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In early 1943, just as Nazi Germany began its collapse with the surrender at Stalingrad, the famed Ufa Studios released an elaborate super-spectacle to celebrate the company's 25th anniversary. Produced at the enormous cost of 6.5 million Reichsmarks, and filmed in Agfacolor, MÜNCHHAUSEN was the bizarre Nazi response to such extravaganzas as Britain's The Thief of Bagdad and Hollywood's The Wizard of Oz, both of which were jealously admired by Propaganda Minister Goebbels. Starring Hans Albers, the hypnotic, blond superstar (who kept a Jewish lover safely in London), and a bevy of female stars, the film was meant to divert a German public, and those in occupied Europe, then experiencing aerial bombardment as well as extensive military casualties.
This lavish, impudent, adult fairy tale takes the viewer from 18th-century Braunschweig to St. Petersburg, Constantinople, Venice, and then to the moon using ingenious special effects, stunning location shooting, and a rich color palette, supervised by cameraman Konstantin Irmen-Tschet, who had worked for Fritz Lang in earlier Ufa films. Escaping the grim reality of the time with the illusion of luxury and pure fantasy (and a lovely score by Georg Haentzschel), MÜNCHHAUSEN daringly glorifies a braggart and liar, and was scripted by the banned Jewish author Erich Kustner under a pseudonym. The Nazi censors deemed the film 'artistically' but not 'politically' valuable; perhaps the sight of a man-hungry Catherine the Great (Brigitte Horney), topless harem girls, and a vacation-pretty Venetian Grand Canal in glorious color were thought a bit rich for audiences under grim wartime restrictions.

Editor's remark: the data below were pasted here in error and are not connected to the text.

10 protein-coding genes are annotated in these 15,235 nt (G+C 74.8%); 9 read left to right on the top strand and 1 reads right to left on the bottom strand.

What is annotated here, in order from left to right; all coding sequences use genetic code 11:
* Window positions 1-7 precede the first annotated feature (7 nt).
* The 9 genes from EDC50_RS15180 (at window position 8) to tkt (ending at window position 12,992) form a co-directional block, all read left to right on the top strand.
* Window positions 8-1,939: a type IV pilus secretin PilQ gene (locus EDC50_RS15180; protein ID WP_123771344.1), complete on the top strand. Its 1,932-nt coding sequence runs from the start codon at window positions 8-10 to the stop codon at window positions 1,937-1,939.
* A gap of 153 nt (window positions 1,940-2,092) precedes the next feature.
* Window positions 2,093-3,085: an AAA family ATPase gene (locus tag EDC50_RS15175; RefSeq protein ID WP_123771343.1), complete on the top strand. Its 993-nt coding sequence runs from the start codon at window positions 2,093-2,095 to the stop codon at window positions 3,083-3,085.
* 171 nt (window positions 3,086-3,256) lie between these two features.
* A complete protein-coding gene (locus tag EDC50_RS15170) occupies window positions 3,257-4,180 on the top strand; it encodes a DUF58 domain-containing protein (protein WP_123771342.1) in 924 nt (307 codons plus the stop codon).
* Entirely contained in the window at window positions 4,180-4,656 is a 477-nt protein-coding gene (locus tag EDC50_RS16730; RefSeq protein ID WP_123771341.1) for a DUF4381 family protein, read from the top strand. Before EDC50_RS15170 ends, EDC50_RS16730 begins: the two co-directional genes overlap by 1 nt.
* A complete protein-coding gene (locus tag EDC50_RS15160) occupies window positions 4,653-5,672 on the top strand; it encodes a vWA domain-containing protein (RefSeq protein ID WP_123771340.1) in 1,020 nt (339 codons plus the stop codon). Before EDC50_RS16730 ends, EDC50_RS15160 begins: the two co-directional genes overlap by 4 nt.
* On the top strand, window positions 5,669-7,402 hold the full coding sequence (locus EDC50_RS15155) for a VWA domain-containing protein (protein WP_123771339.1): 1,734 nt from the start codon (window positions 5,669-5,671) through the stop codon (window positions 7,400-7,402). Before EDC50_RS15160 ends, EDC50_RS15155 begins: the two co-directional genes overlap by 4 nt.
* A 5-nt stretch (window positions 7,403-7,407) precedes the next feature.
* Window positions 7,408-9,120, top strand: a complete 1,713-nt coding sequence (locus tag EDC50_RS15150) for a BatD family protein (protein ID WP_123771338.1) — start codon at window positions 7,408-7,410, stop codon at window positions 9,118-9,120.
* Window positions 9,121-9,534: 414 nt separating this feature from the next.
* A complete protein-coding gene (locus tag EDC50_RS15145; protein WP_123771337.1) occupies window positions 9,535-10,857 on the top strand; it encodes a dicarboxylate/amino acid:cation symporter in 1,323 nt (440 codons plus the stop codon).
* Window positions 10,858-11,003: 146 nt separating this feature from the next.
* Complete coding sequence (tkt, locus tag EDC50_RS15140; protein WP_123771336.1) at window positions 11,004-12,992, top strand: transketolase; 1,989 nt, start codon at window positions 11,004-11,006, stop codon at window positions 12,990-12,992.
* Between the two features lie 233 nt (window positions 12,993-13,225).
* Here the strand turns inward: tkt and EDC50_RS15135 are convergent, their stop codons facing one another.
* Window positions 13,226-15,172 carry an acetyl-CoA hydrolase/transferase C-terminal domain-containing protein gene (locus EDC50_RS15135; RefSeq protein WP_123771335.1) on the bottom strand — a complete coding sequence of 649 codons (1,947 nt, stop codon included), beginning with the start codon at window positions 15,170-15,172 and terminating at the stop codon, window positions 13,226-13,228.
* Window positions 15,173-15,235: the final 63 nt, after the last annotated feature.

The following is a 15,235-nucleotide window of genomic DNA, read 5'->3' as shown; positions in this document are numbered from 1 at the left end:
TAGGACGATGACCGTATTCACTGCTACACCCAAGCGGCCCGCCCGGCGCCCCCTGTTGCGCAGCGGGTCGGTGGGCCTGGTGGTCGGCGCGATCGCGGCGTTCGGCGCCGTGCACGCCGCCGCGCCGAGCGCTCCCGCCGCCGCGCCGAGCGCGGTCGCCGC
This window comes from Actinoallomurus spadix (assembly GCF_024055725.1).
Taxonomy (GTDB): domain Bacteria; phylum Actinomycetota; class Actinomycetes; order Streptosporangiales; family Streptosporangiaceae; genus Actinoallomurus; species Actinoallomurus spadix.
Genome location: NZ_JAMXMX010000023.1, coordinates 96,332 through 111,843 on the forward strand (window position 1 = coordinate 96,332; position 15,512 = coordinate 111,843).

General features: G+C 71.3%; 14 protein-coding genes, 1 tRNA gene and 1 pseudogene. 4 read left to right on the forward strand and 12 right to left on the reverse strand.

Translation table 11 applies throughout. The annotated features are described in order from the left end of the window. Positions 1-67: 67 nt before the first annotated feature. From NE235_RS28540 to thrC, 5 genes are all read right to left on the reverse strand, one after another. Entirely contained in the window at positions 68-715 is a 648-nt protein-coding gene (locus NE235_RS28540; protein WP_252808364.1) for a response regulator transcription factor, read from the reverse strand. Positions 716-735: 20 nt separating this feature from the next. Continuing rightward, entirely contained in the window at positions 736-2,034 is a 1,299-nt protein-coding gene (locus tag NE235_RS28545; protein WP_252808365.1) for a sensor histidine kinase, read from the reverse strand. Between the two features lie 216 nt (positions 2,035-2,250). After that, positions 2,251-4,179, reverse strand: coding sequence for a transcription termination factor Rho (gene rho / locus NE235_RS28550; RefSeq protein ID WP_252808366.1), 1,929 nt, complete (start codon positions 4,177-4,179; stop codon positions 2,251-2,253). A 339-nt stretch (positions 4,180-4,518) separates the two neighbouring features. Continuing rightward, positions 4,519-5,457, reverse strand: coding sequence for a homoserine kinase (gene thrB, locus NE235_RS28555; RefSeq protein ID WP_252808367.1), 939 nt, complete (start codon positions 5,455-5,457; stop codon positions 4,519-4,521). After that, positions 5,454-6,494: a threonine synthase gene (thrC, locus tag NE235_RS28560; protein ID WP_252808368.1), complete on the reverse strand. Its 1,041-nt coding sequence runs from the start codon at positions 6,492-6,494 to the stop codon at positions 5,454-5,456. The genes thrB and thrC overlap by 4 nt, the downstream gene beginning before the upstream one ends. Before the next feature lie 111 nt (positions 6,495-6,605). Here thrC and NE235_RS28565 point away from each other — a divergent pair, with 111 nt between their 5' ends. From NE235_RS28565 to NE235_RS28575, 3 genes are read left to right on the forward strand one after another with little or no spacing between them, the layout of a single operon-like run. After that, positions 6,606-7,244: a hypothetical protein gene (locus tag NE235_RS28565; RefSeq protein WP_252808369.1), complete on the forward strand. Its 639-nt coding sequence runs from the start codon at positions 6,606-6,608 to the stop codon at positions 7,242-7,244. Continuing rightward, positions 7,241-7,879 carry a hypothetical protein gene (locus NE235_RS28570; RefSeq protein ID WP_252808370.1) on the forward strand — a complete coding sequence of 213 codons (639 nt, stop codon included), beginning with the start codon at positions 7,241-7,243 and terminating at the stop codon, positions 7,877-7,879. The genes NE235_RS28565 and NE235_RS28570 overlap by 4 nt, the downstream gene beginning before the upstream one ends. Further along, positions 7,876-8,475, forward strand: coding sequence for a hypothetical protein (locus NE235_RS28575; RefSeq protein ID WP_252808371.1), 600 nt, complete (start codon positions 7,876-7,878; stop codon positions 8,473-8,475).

For this release by Kino on Video, MÜNCHHAUSEN was digitally restored by the F.W. Murnau Foundation.